September 11-October 25 2014 at Paul Kasmin
by Heather ZisesJanuary 08, 2015
Israeli artist Nir Hod is known for creating artworks that explore relationships between glamour and loneliness, beauty and death. As a painter, Hod’s palette ranges from the old master portraits of Peter Paul Rubens to the photo-realist technique of Gerhard Richter.
His signature portraits feature figures set against inky backgrounds that seem to emerge from darkness and rise like flames. A master of color with his use of subtle variations in tone and shade, Hod delivers sumptuous compositions that are imbued with a shadowy allure.
Once Everything Was Much Better Even the Future, marks Hod’s third solo exhibition at Paul Kasmin. Similar to his previous two shows Genius (in 2011) and Mother (in 2012), the new works on view continue to inhabit a world of paradox. Perched on a tall plinth in the center of the gallery is a monumental snow globe (whose namesake is also the show title) containing a moving scale model of a pumpjack encased in amber oil and swirling gold flakes. Like a crystal ball from the Byzantine Empire, the sculptural work reflects an absurdist portrait of an isolated landscape of oil extraction in which production and consumption peacefully coexist.
This untouchable, illusory world encapsulates Hod’s practice—one that pushes boundaries by creating slippery juxtapositions between truth and the hyperreal.
The painting series I Always Want to be Remembered in Your Heart is presented as a sweeping triptych that depict haunting compositions of flowers being consumed by flames. Purple petals and perky pistils smolder and burn, alluding to the notions of life and death, beauty and destruction. Thematically, the idea of painting things on fire appeals to Hod because of its implications toward vandalism. However, upon deeper examination, the viewer begins to unpack a myriad of harrowing historical influences that waft in between paint layers. While calamities like the Holocaust, Arab Spring, and September 11 have each left devastating wakes of destruction; Hod’s series connotes that compassion is the soft light that is inevitably borne out of darkness. Thoughtful actions like placing flowers upon memorials and lighting candles in remembrance remind the viewer that the flames in I Always Want to be Remembered in Your Heart do not overwhelm the flowers; rather they live in balance.
I Always Want to be Remembered in Your Heart
The Back Room and All We Wish For, Let It Be further explore the dichotomy of light shining through darkness. Hod conveys this narrative through a series of abstract canvases that have undergone a chroming process, which are then painted with a layer of matte black acrylic. Collectively, these works make a departure from the representational by activating the space outside of the picture plane through reflective, mirrored surfaces. The Back Room is a sixteen-panel work (each panel is square shaped) with contrasting black and white scratches upon chrome surfaces that emanate light. The title of this series derives from Hod’s idea that all of us have a dark “back room” in our minds, towards which we are drawn. As viewers peer into their fragmented reflections that flicker amongst the shiny panels, they are confronted with truths—perhaps inner demons—and must choose to address them or look away. In this new register, Hod ultimately transforms the viewer into the subject matter by reminding them that an inner light is always accessible amidst dark patches. Interestingly, for the current exhibition, The Back Room was reduced to twelve panels, therefore not all of the pieces fit together perfectly. Like broken bones that have healed, the disjointed panel seams reinforce the notion that light and growth continue to exist amongst destruction.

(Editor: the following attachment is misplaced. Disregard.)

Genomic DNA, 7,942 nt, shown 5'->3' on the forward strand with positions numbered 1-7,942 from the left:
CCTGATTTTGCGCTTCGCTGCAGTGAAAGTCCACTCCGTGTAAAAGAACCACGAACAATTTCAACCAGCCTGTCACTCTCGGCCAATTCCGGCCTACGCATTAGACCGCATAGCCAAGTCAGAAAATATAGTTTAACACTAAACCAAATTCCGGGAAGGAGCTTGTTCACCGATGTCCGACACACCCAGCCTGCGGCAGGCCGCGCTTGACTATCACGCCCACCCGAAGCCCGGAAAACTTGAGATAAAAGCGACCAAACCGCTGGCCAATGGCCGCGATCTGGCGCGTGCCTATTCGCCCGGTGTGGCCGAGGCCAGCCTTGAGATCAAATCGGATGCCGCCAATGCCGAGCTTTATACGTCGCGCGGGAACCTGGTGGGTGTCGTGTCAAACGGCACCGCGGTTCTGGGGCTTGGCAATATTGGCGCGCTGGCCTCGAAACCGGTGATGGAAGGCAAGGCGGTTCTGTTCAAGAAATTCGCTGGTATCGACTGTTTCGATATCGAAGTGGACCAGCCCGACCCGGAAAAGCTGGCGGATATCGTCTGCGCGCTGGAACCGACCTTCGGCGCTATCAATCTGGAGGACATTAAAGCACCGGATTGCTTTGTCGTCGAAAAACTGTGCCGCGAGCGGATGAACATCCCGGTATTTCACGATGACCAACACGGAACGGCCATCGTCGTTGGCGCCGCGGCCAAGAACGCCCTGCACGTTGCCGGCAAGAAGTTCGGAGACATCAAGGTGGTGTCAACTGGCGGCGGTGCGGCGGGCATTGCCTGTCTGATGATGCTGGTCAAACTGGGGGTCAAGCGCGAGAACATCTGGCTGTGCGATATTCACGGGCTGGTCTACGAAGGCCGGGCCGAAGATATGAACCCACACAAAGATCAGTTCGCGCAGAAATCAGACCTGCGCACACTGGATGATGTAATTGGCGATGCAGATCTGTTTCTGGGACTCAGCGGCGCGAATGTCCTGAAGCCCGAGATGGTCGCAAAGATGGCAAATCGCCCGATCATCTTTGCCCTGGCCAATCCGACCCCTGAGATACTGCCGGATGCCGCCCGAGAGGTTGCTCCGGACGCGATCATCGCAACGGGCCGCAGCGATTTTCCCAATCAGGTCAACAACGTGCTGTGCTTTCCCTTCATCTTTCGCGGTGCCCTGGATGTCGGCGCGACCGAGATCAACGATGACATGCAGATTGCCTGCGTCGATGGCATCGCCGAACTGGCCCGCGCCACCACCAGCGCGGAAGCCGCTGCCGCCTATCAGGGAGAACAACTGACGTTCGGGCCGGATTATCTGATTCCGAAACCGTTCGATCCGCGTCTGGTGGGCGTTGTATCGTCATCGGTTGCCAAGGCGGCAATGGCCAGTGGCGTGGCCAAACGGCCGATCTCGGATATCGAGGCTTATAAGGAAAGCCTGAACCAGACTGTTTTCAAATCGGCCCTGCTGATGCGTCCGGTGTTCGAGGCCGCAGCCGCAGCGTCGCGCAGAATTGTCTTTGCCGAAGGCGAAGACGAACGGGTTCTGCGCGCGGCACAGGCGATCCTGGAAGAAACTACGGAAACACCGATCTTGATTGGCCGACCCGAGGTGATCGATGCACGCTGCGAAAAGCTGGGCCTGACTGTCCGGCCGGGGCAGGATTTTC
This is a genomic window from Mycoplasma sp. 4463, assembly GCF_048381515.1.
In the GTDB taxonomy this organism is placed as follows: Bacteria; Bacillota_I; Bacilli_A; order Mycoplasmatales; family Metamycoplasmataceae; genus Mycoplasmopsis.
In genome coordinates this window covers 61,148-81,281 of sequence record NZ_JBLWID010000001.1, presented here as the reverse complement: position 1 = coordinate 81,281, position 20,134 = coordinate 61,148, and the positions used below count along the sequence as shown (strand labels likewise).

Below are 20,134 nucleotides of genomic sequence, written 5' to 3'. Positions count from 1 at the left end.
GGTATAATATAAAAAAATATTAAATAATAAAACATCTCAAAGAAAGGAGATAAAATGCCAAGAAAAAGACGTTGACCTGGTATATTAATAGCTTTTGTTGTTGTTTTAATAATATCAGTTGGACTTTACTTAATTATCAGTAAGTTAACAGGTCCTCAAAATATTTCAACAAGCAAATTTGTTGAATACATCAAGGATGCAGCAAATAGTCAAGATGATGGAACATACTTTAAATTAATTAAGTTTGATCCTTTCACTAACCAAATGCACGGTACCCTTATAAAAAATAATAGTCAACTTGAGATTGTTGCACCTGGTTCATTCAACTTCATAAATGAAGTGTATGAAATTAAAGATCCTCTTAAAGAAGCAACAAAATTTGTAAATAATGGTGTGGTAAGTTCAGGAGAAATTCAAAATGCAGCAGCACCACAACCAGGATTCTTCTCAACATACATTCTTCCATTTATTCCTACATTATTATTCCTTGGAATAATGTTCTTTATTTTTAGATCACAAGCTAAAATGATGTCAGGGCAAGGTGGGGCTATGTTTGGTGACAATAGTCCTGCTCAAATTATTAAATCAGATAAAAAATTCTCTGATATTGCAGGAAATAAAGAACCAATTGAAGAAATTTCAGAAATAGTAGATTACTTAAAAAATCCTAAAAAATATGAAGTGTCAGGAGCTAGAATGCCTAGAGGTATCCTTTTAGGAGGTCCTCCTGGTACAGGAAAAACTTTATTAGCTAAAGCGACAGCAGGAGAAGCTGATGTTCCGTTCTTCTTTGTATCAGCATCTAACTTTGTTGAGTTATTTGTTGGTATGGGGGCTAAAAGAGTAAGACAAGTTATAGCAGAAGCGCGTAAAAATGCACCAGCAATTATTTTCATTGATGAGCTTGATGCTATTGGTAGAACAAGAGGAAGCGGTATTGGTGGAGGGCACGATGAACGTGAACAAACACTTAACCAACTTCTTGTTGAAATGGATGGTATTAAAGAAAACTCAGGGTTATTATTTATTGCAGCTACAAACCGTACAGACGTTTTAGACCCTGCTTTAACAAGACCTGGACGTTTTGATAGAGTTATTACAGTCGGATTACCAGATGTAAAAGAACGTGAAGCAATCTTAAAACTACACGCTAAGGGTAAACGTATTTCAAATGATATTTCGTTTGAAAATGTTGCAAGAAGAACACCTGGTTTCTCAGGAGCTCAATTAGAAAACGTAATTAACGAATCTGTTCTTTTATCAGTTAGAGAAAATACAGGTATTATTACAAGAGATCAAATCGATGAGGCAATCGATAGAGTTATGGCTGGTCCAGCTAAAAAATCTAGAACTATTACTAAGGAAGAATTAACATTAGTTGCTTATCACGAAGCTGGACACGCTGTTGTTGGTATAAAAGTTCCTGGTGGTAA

In All We Wish For, Let It Be the artist renders ethereal clouds in the colors of melted brass and shattered glass panels in mystic silver tones, which alludes to the Dionysian cycle of destruction and rebirth. Hod deliberately paired the clouds together with the broken window panels to underscore their contrast with the rest of the darker, more disturbed works within the show. After surveying several monochromatic canvases juxtaposed with compositions of floral flames, it felt as if the gallery had created an enchanting remix of a Frankenthaler-Motherwell modernist narrative with a film noir twist. Overall, the works highlight Hod’s pursuit of the sublime as a place of pleasurable fear, forbidden desire, and optical illusion.
Born in Tel Aviv, Hod received his BFA from the Bezalel Academy of Art and Design in Jerusalem. His works, which consist of paintings, sculptures and videos, have been exhibited at top institutions and artfairs worldwide. The artist currently lives and works in New York.
Pictures Courtesy of Paul Kasmin Gallery